21 Apr 2020

We all need to eat food that nourishes our body, food that brings us pleasure and food that we enjoy.

We cannot eat food, count the calories and then burn them off. This isn't accurate science (we don't actually absorb all the calories in our food) and it treats our bodies like machines, when they are so much more than this. 

Compensation is a very common behaviour or thought process we see in eating disorders.

This is the feeling of needing to make up for the calories we've eaten in some way, for example by restricting the food we eat later on or by exercising to "burn the calories off". 

Promoting the idea of "burning off" every calorie we eat just confirms this idea and could be triggering for those with an eating disorder or people at risk of developing one.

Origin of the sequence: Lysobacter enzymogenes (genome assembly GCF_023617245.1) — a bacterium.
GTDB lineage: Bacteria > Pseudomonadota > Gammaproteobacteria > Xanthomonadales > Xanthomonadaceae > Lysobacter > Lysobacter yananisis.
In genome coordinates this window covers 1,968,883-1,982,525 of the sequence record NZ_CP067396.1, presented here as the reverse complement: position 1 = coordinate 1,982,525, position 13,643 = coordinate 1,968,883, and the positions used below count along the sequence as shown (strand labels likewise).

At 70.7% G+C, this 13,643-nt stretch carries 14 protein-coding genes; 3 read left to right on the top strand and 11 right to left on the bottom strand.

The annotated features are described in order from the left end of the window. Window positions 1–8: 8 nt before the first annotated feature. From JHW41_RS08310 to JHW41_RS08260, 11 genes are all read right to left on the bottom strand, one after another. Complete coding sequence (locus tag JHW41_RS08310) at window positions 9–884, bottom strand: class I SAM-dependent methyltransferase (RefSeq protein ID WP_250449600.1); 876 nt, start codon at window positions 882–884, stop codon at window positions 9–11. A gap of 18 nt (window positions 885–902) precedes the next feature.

It does nothing but reinforce diet culture. It suggests that as people, we are not good enough as we are; that being thinner is better, that if you eat you must "exercise your food off". 

Exercise should not be about punishing your body or compensating for the food that you eat, it should be about enjoyment.

Food is good for us; it is essential and we do not need to be demonising it in any way.

Article

Author

Priya Tew

Dietitian